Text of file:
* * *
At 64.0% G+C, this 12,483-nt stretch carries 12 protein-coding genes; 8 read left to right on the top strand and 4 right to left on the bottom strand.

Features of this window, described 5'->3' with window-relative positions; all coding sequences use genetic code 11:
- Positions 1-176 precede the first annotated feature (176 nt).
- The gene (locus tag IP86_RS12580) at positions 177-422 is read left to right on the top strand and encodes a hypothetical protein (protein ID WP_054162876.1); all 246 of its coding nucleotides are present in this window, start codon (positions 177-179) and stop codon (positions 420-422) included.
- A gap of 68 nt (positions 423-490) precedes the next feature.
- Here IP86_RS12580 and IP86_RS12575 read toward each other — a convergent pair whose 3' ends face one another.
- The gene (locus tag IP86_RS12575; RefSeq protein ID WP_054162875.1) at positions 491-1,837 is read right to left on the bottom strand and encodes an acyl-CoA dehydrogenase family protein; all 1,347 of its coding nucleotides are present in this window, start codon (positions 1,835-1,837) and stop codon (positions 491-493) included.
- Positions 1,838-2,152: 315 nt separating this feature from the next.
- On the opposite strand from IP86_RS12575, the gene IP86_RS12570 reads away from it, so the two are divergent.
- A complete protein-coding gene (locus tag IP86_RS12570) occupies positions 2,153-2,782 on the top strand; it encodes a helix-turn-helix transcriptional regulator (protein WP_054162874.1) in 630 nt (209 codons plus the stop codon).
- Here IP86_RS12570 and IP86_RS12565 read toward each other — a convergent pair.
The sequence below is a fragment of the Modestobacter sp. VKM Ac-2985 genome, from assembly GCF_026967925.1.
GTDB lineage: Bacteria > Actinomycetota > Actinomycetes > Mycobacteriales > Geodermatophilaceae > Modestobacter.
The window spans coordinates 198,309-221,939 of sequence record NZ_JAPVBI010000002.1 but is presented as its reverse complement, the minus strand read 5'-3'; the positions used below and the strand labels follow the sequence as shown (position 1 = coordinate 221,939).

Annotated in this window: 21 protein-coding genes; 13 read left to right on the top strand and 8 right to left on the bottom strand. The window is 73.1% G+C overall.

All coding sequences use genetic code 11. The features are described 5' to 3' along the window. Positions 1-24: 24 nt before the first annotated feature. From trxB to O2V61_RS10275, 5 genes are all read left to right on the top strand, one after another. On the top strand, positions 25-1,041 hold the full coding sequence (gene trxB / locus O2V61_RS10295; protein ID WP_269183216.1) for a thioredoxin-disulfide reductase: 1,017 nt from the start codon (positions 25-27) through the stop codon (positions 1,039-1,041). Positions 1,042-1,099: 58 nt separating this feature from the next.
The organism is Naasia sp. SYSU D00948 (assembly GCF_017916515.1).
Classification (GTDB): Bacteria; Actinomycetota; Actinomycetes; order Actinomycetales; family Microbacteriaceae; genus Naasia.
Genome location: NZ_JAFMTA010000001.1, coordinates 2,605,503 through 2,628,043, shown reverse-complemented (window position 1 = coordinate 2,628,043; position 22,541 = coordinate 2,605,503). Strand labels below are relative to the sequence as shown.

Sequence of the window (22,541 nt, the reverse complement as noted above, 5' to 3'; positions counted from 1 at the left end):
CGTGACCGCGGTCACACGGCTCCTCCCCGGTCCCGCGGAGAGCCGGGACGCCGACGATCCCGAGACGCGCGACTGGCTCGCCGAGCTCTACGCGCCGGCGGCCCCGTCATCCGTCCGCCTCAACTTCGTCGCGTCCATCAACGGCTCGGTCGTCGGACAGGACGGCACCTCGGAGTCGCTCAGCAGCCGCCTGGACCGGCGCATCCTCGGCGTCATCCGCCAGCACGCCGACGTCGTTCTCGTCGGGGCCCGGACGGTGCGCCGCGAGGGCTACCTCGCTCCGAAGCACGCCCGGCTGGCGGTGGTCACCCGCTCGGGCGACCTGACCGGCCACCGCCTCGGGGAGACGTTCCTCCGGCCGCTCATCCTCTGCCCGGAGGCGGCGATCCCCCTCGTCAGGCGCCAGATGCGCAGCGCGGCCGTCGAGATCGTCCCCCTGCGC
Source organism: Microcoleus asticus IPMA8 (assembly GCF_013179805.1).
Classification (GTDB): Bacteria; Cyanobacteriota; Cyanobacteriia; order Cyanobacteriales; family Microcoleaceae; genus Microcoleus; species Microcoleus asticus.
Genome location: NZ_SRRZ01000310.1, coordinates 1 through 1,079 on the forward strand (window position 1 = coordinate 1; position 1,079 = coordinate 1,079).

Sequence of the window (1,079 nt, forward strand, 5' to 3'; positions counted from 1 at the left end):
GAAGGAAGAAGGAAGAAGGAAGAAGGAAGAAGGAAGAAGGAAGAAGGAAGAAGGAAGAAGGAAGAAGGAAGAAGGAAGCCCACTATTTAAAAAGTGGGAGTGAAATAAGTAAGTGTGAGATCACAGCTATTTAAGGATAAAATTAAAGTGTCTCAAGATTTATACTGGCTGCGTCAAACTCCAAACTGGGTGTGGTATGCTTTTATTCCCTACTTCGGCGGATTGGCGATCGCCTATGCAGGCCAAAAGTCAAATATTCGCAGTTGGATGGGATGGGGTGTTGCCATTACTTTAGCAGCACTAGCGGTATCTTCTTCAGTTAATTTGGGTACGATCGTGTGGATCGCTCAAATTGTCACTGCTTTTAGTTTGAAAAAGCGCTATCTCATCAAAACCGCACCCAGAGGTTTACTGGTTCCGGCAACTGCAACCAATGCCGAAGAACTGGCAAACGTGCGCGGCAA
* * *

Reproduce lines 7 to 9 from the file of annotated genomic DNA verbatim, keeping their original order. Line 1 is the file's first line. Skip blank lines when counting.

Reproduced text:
- The gene (locus tag IP86_RS12575; RefSeq protein ID WP_054162875.1) at positions 491-1,837 is read right to left on the bottom strand and encodes an acyl-CoA dehydrogenase family protein; all 1,347 of its coding nucleotides are present in this window, start codon (positions 1,835-1,837) and stop codon (positions 491-493) included.
- Positions 1,838-2,152: 315 nt separating this feature from the next.
- On the opposite strand from IP86_RS12575, the gene IP86_RS12570 reads away from it, so the two are divergent.